As a young mom, my son was diagnosed with asthma. When he was only a toddler, I discovered that his asthma medication, Albuterol, was significantly less effective for him than his white peers. Albuterol is used to prevent and treat wheezing and shortness of breath caused by asthma. It would allow my son to breathe more easily.
It was devastating, and honestly quite scary, for me to learn this treatment wasn’t providing the relief my son needed.
The ineffectiveness of my son’s asthma medication was due to lack of knowledge. I needed more information and more direction about medical systems and effective treatments.
We now know that his asthma medication is about 47% less effective for black people.
I needed information about my own medical history that may have helped us uncover this information about my son even sooner. As someone who was adopted, I didn’t know about my own medical history. If I had more insight into the health journeys of my family members, that would help me ask better informed questions and research specific conditions.
Within the black community, we know how hesitant or fearful our family members, friends, loved ones and colleagues may be of the health care systems. We’re often hesitant to seek education or treatment.
Black people are more likely to go undiagnosed, misdiagnosed, undertreated, or offered less advanced treatment options than white counterparts.
I fundamentally believe in changing the status quo. We want to change medical systems and how our community finds, discovers and takes advantage of ways to improve and maintain their health. We are dedicated to the black community, those of us who are often marginalized, forgotten, or treated as if they don’t matter.
I’m here to advocate for more diverse and inclusive medical professionals, services and treatments.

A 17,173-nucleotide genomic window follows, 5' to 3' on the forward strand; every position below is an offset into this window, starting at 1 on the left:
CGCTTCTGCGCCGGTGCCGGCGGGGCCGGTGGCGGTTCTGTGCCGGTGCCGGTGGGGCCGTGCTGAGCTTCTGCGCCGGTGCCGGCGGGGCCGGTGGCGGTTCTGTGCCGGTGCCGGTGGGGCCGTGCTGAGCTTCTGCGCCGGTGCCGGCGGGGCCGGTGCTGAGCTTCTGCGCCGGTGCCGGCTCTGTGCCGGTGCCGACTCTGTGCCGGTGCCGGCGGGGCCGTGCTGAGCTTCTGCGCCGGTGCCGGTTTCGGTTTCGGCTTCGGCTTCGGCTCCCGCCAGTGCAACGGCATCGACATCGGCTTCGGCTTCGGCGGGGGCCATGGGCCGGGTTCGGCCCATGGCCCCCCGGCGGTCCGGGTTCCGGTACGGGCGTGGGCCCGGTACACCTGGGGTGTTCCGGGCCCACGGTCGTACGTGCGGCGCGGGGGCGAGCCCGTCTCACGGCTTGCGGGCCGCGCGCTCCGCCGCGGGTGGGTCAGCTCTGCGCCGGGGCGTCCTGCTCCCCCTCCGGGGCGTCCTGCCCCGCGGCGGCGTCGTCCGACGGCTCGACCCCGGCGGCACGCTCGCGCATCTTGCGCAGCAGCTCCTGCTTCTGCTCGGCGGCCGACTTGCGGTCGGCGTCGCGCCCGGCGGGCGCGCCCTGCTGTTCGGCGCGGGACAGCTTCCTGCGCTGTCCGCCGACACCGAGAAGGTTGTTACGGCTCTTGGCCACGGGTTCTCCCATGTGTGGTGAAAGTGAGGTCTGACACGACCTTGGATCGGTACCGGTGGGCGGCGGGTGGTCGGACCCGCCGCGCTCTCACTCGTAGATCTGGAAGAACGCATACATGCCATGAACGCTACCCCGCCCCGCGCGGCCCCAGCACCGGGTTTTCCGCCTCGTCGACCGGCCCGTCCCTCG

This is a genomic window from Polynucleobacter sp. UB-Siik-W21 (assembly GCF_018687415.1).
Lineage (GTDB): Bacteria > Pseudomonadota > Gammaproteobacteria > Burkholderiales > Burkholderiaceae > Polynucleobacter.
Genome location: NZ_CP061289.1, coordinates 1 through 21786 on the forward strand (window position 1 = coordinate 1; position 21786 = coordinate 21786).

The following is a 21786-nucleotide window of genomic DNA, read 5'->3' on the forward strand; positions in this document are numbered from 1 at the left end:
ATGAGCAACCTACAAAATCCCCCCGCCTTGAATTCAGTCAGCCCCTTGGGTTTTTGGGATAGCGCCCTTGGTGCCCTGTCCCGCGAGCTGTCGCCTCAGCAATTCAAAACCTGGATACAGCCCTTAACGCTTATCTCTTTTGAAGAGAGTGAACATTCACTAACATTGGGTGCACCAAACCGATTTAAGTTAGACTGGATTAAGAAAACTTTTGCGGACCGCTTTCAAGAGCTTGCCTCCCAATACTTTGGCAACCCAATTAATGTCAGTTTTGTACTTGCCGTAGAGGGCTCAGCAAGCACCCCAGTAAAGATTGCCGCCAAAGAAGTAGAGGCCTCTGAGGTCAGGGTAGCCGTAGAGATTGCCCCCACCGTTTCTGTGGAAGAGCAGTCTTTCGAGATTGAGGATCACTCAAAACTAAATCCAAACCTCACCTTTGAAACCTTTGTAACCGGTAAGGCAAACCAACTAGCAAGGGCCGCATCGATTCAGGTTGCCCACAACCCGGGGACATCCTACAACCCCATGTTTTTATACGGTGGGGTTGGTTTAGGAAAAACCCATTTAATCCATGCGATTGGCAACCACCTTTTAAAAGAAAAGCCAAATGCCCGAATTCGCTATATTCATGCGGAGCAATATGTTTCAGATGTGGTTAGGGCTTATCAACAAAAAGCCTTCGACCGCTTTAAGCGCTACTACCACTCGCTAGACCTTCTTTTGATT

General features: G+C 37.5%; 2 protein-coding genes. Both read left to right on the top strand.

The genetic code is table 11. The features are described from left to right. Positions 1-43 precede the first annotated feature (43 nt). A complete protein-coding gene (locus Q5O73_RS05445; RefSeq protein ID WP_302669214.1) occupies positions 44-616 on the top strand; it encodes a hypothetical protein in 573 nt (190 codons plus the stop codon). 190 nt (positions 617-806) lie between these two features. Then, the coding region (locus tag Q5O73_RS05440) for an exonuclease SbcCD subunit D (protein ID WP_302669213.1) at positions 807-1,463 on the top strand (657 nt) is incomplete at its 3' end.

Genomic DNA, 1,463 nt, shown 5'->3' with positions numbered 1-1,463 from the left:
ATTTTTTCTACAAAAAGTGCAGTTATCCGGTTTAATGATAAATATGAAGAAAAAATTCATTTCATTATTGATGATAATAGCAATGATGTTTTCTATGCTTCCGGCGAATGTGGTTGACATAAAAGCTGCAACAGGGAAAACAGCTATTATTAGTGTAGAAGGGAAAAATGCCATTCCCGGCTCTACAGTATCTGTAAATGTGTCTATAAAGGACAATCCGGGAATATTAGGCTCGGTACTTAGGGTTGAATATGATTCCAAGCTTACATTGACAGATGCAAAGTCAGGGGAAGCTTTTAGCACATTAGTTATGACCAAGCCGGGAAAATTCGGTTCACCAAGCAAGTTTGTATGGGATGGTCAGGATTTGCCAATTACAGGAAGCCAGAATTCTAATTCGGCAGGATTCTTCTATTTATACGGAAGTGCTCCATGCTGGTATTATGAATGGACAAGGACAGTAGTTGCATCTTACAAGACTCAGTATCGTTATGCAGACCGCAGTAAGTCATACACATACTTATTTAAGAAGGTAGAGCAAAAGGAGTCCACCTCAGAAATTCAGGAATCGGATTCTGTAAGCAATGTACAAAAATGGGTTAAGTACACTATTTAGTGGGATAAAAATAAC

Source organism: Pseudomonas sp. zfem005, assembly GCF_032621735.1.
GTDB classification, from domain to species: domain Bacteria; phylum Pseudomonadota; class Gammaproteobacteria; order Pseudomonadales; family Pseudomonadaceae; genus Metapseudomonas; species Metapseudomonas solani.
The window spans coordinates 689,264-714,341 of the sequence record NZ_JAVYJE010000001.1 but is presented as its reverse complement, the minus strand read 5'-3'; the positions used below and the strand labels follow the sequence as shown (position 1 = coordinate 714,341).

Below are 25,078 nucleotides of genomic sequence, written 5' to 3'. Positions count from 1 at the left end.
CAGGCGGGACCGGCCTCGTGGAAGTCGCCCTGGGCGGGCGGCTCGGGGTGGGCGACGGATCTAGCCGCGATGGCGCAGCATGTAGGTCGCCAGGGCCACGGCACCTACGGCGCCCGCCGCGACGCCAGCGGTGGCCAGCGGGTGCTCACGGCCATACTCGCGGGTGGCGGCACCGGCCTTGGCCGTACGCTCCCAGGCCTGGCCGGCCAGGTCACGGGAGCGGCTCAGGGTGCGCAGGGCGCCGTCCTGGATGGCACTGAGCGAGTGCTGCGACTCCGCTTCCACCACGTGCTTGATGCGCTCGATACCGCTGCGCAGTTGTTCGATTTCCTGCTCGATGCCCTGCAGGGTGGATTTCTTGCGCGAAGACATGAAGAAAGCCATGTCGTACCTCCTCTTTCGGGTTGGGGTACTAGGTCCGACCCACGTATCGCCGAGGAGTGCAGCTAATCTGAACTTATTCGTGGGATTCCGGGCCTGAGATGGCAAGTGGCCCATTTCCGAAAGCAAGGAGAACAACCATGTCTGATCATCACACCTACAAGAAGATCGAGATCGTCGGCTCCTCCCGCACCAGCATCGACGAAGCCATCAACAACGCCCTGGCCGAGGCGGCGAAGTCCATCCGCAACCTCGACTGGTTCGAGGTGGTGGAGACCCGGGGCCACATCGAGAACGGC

– Tiffany Whitlow, Co-Founder, NOWINCLUDED
Families just don’t seem to share matters, or history, related to health. For some, it only takes one journey to begin an evolution of change. For me, that was the case.
For years, I watched my mother endure the conditions of tuberculosis, a bacterial infection of the lungs that often requires a long series of treatments. The treatments intended to help resolve the condition did not seem to be helping. Despite those efforts, my mother was unable to overcome the disease and eventually passed away. With this loss, I was left with so many questions. Why didn’t these medications work? Why so many? These questions demanded answers that only research could offer.
It wasn’t until years later, after I did research, that I realized that my mother’s condition could have been managed better. If a pharmacogenomic evaluation had been conducted, using this genomic gauge could have been used to maximize the effectiveness of the medications. It’s uncertain if the evaluation would have changed the outcome, but possibility and potential placed me on yet another path.
I never knew my biological father, so I began efforts to locate him. I was successful, only to discover that my father had passed away from cancer the year before. Learning about my paternal family lead to major revelations. I discovered that every male on my father’s side of the family had passed away of some form of cancer. As a father of three sons of my own, this news immediately had me concerned. With this in mind, I continued my path of discovery.
Understanding genetics and genomics was the obvious key to improving the knowledge base of what we know about health history and medical treatments. Currently there is not enough consideration of genetic individuality when it comes to medication regimens. One drug does not fit all in these cases. Discovery is the path to making a difference.
For me, being one person driven to make a difference has created the possibility of great change where we all are now included.
– Del Smith, Co-Founder